As Tish Warren says in an excellent article We are small people who, for the most part, live quiet lives, but we have access to endless stories of pain and brokenness.” 

I have been learning something about information overload and the cost of caring over these past years. I have found that I have to exit the noise. I cannot sustain the information overload. It renders me useless in every day life.

despite my huge limitations, a quiet place of contemplation and prayer are far more valuable than distraction and overload

When I give myself permission to exit the noise, when I allow myself to move to a place of quiet, I become healthier and more compassionate. In that quiet space I become far more able to see that despite my huge limitations, a quiet place of contemplation and prayer are far more valuable than distraction and overload.  “Think about it, Mom” says my son “prayer is the highest form of empathy, the greatest act of compassion.” He is wise beyond his years.

Prayer leads me to a reliance on a God who “will not grow tired or weary, and whose understanding no one can fathom” and in the comfort of those age-old words, I can lose the guilt and rely on a never-ending resource of compassion and strength, available to all in crisis.

Do you not know? Have you not heard? The LORD is the everlasting God, the Creator of the ends of the earth. He will not grow tired or weary, and his understanding no one can fathom. Isaiah 40:28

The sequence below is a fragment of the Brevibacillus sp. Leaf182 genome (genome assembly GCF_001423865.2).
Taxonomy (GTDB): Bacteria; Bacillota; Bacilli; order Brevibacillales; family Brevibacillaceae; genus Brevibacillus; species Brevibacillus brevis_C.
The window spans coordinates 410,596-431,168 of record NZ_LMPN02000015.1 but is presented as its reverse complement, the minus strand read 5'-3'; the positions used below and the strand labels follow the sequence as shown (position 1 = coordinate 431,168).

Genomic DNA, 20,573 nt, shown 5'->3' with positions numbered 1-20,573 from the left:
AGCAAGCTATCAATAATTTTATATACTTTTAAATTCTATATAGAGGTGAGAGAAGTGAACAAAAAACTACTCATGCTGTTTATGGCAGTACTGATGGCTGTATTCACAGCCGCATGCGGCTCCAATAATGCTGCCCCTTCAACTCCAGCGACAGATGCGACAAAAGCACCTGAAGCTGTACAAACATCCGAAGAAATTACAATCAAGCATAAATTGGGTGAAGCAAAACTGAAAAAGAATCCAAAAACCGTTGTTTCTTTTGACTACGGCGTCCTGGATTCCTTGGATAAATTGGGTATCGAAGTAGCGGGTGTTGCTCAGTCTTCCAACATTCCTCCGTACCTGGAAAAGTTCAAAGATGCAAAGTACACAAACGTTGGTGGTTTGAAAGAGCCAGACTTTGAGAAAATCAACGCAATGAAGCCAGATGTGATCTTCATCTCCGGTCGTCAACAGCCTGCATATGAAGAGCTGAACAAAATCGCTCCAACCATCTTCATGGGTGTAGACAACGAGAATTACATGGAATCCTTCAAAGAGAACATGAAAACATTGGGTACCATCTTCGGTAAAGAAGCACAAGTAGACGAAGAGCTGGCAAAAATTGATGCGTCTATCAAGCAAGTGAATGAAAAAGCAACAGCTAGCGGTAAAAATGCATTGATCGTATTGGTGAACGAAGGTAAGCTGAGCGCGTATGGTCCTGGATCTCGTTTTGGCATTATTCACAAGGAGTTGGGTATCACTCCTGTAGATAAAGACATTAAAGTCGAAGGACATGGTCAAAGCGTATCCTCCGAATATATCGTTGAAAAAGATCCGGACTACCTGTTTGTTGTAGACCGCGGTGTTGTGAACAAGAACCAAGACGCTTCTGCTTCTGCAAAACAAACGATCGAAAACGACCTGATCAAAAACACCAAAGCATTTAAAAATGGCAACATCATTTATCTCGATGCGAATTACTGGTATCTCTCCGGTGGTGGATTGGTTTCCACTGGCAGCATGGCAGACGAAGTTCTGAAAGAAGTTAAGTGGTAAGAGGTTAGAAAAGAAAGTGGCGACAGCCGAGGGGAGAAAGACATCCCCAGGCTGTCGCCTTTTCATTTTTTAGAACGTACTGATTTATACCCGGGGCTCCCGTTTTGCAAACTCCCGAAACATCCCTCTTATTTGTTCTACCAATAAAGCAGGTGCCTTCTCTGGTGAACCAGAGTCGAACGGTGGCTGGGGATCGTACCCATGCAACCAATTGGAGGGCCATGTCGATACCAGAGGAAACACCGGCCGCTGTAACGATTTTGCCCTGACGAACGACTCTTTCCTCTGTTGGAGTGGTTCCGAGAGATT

What if Real Life Begins at the Moment of Compassion


“When he saw the crowds, he had compassion on them, because they were harassed and helpless, like sheep without a shepherd.”*

In early spring, we had a group of college and seminary students sitting around our living room after dinner. Our conversation was rich and life-giving, full of thoughtful opinions and ideas. At one point during the evening, we began to talk about abortion. One of our guests quoted his professor at seminary: “Life begins at the moment of compassion.” The teacher is an ethics professor who is affectionately known as “Dr. Tim.”

The quote has stayed with me. On the one hand, I love it. On the surface, compassion is easy for me. I tend to naturally have compassion for people. It’s what led me into becoming a nurse, it’s been honed through the years in developing countries and refugee camps. I have exercised compassion at the beds of dying patients and in the exam rooms of those who have just received a diagnosis of cancer.

But below the surface, it’s a lot more difficult. Because I subconsciously and consciously choose who is worthy of my compassion. If I am honest, I believe that some situations are worthy of compassion, and others are not. Some people are worthy, others are decidedly not worthy. I may sit at the bedside of a cancer patient, and cry with them, extending compassion and love. It’s far harder to sit at the bed of an alcoholic who is dying of esophageal varices brought on by lifestyle choices and extend that same compassion.

We humans are a complex and stubborn people. We rage about one thing, and turn our backs on another something equally disturbing. We pick the things that are most important to us and we guard those ideas and values with all of our energy and words.

Holding fast to our truth claims is critically important. In a world that changes on a whim, it is important to know not only what we believe, but why we believe it. But in all that energy we use to defend our views, we forget to add one of the most important ingredients – compassion.